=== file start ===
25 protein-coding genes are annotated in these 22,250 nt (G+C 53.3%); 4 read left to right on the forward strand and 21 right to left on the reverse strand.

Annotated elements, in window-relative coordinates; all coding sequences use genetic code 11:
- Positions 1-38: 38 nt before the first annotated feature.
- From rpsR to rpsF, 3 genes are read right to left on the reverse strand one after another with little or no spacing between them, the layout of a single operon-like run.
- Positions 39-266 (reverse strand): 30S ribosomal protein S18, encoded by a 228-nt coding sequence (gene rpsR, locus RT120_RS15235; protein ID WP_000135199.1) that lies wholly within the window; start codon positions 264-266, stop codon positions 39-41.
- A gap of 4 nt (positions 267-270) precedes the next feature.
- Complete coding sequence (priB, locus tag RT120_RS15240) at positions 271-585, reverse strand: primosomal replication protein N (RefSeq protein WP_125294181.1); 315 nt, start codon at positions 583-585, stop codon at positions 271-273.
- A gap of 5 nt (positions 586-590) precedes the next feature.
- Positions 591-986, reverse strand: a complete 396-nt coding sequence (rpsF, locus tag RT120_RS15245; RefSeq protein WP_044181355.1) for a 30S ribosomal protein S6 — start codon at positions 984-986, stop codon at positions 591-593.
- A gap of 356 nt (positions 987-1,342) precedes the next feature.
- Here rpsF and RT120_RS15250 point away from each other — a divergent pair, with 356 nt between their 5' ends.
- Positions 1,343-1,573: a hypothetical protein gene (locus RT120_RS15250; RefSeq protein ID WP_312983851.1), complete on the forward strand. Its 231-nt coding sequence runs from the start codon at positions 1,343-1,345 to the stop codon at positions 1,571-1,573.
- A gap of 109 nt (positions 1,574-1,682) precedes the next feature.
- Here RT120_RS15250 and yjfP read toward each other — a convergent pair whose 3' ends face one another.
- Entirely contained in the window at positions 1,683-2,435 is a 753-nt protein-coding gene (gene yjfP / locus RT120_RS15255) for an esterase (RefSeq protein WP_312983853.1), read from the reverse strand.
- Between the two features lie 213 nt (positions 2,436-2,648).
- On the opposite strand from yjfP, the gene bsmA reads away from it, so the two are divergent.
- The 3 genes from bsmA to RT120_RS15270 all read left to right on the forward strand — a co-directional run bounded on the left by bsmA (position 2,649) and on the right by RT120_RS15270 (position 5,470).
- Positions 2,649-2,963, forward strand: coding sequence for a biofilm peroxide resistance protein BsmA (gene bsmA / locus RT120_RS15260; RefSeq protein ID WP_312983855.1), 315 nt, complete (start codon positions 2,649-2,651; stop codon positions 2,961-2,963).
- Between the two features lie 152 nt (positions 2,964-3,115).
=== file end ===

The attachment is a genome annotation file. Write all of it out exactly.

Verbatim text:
25 protein-coding genes are annotated in these 22,250 nt (G+C 53.3%); 4 read left to right on the forward strand and 21 right to left on the reverse strand.

Annotated elements, in window-relative coordinates; all coding sequences use genetic code 11:
- Positions 1-38: 38 nt before the first annotated feature.
- From rpsR to rpsF, 3 genes are read right to left on the reverse strand one after another with little or no spacing between them, the layout of a single operon-like run.
- Positions 39-266 (reverse strand): 30S ribosomal protein S18, encoded by a 228-nt coding sequence (gene rpsR, locus RT120_RS15235; protein ID WP_000135199.1) that lies wholly within the window; start codon positions 264-266, stop codon positions 39-41.
- A gap of 4 nt (positions 267-270) precedes the next feature.
- Complete coding sequence (priB, locus tag RT120_RS15240) at positions 271-585, reverse strand: primosomal replication protein N (RefSeq protein WP_125294181.1); 315 nt, start codon at positions 583-585, stop codon at positions 271-273.
- A gap of 5 nt (positions 586-590) precedes the next feature.
- Positions 591-986, reverse strand: a complete 396-nt coding sequence (rpsF, locus tag RT120_RS15245; RefSeq protein WP_044181355.1) for a 30S ribosomal protein S6 — start codon at positions 984-986, stop codon at positions 591-593.
- A gap of 356 nt (positions 987-1,342) precedes the next feature.
- Here rpsF and RT120_RS15250 point away from each other — a divergent pair, with 356 nt between their 5' ends.
- Positions 1,343-1,573: a hypothetical protein gene (locus RT120_RS15250; RefSeq protein ID WP_312983851.1), complete on the forward strand. Its 231-nt coding sequence runs from the start codon at positions 1,343-1,345 to the stop codon at positions 1,571-1,573.
- A gap of 109 nt (positions 1,574-1,682) precedes the next feature.
- Here RT120_RS15250 and yjfP read toward each other — a convergent pair whose 3' ends face one another.
- Entirely contained in the window at positions 1,683-2,435 is a 753-nt protein-coding gene (gene yjfP / locus RT120_RS15255) for an esterase (RefSeq protein WP_312983853.1), read from the reverse strand.
- Between the two features lie 213 nt (positions 2,436-2,648).
- On the opposite strand from yjfP, the gene bsmA reads away from it, so the two are divergent.
- The 3 genes from bsmA to RT120_RS15270 all read left to right on the forward strand — a co-directional run bounded on the left by bsmA (position 2,649) and on the right by RT120_RS15270 (position 5,470).
- Positions 2,649-2,963, forward strand: coding sequence for a biofilm peroxide resistance protein BsmA (gene bsmA / locus RT120_RS15260; RefSeq protein ID WP_312983855.1), 315 nt, complete (start codon positions 2,649-2,651; stop codon positions 2,961-2,963).
- Between the two features lie 152 nt (positions 2,964-3,115).